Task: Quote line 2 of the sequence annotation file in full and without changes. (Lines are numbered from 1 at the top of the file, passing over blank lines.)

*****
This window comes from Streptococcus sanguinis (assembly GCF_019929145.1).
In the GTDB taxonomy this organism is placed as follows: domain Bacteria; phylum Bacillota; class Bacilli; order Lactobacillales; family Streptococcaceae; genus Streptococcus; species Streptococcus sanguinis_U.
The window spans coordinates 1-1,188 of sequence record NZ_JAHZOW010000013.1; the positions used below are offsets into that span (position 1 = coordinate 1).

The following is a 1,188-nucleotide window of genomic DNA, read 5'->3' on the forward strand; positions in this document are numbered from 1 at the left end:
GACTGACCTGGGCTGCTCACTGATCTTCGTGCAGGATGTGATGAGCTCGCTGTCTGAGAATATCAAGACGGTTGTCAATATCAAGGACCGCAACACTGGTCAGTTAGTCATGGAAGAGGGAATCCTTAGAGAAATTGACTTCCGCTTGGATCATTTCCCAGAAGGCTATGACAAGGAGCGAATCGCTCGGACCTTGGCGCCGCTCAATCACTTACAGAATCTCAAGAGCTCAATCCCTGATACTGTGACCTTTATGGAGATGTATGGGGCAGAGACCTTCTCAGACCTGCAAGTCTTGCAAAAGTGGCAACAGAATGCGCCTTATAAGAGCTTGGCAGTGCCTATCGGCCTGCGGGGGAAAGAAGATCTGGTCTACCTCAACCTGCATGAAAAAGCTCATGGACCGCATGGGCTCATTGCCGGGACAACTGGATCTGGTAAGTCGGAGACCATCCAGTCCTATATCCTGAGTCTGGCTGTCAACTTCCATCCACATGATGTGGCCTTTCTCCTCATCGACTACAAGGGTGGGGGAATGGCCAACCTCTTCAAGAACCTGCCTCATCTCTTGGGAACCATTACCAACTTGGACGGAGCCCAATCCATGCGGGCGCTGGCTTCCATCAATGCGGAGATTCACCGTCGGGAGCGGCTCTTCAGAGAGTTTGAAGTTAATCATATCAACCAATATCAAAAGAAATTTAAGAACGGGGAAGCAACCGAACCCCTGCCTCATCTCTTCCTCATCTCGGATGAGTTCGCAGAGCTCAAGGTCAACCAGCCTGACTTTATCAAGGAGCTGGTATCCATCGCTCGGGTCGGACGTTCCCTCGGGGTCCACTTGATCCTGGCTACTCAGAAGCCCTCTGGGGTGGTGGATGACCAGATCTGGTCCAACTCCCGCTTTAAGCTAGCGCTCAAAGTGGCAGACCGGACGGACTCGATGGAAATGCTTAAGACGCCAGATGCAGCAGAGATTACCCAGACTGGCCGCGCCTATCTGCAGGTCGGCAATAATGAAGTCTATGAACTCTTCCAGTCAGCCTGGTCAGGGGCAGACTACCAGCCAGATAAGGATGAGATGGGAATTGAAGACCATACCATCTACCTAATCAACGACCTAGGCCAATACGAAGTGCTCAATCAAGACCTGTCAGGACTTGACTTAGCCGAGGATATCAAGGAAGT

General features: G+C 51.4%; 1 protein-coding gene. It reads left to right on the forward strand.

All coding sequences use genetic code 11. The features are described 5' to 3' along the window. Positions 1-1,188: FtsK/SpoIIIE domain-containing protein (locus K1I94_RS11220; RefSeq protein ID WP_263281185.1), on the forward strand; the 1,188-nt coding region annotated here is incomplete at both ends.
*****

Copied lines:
In the GTDB taxonomy this organism is placed as follows: domain Bacteria; phylum Bacillota; class Bacilli; order Lactobacillales; family Streptococcaceae; genus Streptococcus; species Streptococcus sanguinis_U.